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That red, scaly spot on your head could be lupus |

Health And Family

That red, scaly spot on your head could be lupus

UNDER YOUR SKIN - Grace Carole Beltran, MD - The Philippine Star

Abigail is a newly diagnosed case of lupus, just about five weeks. She’s had the lupus rashes for three years now, but at the outset, she had no idea that the rash had something to do with lupus.  She had gone to three dermatologists who all gave her a cream which improved her rashes a bit but did not improve her condition.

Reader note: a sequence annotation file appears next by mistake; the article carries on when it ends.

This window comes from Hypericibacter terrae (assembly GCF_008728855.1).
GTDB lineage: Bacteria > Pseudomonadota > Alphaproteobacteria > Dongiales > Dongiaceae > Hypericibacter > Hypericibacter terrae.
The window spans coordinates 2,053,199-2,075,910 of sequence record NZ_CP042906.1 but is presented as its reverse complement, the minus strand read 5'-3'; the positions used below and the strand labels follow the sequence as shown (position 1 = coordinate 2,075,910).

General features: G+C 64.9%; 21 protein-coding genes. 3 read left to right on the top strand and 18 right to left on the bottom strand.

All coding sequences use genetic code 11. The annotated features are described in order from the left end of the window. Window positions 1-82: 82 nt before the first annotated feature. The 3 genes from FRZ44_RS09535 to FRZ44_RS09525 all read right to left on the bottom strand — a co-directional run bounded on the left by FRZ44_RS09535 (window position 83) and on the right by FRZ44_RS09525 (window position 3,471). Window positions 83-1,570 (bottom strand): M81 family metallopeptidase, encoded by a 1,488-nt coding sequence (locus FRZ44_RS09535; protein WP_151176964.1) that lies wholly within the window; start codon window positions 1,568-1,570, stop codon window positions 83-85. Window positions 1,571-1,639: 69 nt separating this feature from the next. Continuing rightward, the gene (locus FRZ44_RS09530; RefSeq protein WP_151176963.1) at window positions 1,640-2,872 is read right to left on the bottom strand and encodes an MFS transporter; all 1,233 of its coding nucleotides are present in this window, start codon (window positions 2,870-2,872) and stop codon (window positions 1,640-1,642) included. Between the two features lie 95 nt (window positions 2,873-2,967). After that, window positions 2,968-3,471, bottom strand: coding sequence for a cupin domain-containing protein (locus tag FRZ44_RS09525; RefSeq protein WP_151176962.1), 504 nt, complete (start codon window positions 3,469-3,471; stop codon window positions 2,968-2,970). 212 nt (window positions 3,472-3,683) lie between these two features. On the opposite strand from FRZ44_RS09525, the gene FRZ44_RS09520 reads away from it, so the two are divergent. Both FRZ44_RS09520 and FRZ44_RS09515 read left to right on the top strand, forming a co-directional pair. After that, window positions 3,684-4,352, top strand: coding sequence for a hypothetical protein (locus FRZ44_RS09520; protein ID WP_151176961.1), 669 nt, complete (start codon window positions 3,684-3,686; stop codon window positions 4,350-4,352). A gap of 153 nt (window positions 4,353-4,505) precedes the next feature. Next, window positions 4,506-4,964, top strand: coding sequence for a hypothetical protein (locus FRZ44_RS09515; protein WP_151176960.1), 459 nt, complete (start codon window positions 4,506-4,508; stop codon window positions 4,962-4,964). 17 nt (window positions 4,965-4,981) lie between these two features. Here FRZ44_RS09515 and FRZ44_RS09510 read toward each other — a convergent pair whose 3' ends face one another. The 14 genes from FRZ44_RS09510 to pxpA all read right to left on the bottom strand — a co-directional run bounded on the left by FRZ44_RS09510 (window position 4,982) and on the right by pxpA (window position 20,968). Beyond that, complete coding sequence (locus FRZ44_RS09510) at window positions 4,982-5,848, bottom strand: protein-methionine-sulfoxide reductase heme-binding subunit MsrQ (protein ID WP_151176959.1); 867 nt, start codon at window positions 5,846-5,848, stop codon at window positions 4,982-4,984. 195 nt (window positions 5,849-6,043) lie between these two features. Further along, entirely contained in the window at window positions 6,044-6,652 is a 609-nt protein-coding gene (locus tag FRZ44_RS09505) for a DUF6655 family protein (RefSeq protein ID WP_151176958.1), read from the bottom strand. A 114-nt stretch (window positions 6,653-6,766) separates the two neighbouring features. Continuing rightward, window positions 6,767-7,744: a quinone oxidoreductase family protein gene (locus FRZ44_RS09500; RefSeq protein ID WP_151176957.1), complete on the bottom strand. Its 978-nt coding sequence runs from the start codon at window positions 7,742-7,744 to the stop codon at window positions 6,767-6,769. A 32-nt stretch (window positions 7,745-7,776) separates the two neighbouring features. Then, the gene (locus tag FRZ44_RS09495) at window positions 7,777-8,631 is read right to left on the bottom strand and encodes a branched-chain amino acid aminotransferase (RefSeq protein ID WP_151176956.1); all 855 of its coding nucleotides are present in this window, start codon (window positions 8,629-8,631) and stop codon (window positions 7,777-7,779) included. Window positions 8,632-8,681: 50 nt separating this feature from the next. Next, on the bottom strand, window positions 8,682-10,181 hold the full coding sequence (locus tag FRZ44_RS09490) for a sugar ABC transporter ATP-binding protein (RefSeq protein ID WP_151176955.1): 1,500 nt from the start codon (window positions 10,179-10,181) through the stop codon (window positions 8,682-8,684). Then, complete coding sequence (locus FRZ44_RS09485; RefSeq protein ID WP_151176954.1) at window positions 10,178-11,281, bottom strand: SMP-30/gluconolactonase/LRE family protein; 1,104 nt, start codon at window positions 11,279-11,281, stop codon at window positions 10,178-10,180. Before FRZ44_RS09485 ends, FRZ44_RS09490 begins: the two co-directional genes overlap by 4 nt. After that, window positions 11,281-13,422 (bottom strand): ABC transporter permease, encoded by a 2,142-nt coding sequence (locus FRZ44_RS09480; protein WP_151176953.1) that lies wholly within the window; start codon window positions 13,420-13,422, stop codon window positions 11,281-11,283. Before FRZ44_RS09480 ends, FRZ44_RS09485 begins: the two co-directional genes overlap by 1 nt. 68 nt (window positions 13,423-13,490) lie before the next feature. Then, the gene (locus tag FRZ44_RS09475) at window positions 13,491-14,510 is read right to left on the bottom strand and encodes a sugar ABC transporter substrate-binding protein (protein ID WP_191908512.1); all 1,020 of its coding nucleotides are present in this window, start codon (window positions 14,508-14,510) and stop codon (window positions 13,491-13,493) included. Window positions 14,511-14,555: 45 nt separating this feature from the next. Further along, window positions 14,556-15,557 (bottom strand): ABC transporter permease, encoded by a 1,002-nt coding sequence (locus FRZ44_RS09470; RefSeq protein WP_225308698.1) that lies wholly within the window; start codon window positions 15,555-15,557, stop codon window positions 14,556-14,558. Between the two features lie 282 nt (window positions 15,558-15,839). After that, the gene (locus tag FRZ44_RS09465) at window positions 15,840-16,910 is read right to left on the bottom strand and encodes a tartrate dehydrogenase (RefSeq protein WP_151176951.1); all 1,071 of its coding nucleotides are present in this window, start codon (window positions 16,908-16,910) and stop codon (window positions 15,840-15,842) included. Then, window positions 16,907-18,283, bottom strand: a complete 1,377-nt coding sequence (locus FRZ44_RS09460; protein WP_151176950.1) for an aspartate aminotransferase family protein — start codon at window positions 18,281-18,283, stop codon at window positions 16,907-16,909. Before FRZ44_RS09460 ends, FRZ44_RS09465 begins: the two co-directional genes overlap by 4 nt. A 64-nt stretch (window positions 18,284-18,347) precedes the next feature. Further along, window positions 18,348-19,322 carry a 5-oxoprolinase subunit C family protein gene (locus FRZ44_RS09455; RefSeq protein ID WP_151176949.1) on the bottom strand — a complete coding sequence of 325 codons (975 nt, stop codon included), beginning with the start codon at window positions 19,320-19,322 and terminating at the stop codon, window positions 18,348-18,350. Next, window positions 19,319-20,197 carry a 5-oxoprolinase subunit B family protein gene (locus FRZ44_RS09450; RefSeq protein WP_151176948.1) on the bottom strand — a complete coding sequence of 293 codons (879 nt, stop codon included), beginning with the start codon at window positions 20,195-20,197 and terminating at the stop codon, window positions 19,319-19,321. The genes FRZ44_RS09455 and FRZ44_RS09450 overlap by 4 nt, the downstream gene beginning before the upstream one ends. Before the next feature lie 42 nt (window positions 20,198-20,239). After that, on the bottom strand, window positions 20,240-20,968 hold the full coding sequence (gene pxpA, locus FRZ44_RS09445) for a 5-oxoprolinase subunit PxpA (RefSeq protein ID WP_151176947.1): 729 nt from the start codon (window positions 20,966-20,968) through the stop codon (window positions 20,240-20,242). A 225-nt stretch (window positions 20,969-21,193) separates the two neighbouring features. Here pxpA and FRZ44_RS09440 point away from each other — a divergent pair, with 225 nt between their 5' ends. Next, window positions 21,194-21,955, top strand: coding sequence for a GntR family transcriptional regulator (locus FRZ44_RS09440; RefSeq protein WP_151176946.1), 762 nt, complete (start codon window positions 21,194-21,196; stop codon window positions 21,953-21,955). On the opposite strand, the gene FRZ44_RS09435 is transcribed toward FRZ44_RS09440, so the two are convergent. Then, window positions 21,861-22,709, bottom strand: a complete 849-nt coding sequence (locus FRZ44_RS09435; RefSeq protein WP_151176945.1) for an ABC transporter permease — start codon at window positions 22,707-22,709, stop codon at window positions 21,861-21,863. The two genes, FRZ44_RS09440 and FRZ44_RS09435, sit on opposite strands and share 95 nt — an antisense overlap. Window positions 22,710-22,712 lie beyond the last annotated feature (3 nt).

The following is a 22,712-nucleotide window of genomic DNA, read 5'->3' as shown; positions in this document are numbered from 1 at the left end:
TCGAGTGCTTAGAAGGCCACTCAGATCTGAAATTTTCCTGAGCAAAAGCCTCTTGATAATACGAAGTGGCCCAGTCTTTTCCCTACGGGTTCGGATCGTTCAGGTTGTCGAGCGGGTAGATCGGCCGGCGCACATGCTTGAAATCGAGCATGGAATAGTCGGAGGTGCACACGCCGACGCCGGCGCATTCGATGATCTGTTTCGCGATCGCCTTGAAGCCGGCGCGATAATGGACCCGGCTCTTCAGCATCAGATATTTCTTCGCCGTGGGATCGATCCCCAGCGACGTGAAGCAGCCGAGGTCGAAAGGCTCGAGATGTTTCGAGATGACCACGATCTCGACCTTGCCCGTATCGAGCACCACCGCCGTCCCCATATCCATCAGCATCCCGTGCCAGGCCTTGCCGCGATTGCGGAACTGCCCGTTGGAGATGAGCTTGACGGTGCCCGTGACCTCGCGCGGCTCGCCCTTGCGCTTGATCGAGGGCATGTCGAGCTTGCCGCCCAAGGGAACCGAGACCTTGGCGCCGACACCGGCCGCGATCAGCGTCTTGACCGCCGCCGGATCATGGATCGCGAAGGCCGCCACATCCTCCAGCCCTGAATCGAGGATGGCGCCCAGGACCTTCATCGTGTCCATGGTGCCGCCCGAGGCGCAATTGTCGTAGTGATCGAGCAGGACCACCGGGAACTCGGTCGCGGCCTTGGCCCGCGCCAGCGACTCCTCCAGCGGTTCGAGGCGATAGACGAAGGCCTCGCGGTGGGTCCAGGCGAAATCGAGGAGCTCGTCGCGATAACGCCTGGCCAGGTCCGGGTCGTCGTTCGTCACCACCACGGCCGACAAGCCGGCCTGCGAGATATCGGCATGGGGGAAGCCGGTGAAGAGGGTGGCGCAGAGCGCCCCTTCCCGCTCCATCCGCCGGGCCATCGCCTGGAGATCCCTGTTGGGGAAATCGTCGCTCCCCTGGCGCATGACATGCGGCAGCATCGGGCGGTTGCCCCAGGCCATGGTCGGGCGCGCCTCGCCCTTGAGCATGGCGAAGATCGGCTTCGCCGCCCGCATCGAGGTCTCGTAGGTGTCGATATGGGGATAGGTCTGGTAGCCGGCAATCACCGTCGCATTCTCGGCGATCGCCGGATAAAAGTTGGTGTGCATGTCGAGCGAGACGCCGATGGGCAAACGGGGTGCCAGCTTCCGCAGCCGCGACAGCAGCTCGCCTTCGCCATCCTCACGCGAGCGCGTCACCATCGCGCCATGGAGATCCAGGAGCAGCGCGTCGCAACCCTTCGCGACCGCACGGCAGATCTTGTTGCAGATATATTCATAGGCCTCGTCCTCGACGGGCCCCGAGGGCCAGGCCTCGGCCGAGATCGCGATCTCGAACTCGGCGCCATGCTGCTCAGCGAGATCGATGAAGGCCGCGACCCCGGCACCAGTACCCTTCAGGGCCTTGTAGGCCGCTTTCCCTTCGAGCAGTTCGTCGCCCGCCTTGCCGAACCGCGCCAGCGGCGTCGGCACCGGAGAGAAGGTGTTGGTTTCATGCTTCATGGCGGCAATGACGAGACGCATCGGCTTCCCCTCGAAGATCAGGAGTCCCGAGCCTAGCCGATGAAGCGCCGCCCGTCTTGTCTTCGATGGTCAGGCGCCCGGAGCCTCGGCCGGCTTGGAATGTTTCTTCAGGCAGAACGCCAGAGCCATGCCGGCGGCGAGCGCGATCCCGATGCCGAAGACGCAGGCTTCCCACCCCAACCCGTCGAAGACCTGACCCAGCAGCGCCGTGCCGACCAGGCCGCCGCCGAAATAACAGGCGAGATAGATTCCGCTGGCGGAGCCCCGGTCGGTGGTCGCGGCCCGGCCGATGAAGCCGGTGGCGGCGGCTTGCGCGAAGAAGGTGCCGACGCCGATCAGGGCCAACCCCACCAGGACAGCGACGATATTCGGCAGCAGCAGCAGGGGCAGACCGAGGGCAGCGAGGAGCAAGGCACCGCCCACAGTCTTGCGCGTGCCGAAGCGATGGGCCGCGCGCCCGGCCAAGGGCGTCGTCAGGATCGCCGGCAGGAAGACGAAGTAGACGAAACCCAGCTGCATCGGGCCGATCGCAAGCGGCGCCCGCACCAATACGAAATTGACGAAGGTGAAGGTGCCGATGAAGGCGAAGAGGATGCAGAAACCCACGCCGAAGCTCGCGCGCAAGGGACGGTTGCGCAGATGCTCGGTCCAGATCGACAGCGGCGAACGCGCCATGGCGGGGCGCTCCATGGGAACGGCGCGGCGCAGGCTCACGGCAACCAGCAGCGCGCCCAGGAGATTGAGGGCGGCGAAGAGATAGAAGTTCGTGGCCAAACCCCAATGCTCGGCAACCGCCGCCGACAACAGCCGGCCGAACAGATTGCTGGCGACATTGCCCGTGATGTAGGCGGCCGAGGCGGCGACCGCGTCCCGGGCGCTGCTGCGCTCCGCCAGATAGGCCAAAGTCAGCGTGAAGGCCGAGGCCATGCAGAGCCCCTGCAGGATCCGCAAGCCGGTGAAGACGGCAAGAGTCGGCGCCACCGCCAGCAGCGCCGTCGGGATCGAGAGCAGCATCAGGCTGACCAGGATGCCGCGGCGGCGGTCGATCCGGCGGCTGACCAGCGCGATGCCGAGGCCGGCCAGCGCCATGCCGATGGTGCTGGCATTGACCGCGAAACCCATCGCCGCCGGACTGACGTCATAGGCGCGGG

Her hairstylist was the first to notice the singular slightly red, scaly spot on her head and told her about it.  But the carefree person that she is, Abigail just dismissed it as something brought about by scratching and it would eventually heal.  Well, it never did.  In the months that followed, the red spot on Abigail’s head gradually enlarged, becoming hollow and bald.  But still, Abigail did not feel the urgency to seek medical treatment. It was not until her senior year in college, after a series of stressful events which occurred in school, that Abigail started noticing the lesions, which began showing up on her hairline and even on her face.   At first, they looked like mosquito bites, with some tiny depressions at the center, but then the color began to change from red to dark brown to black that did not disappear.  The hair in those depressions started to vanish one by one.  And that was the turning point that finally made Abigail decide to seek medical help. She describes the flare as a rash that progressively became more itchy, with significant amount of flaking.  She remembers placing ice cubes on the rash, which helped for a while, but soon it came back with a vengeance so it became clear to Abigail that something was really, really wrong. The itching, plus apparent balding, and the fear that she may have acquired some kind of hair infection, like a ringworm, made Abigail quickly make an appointment with a dermatologist.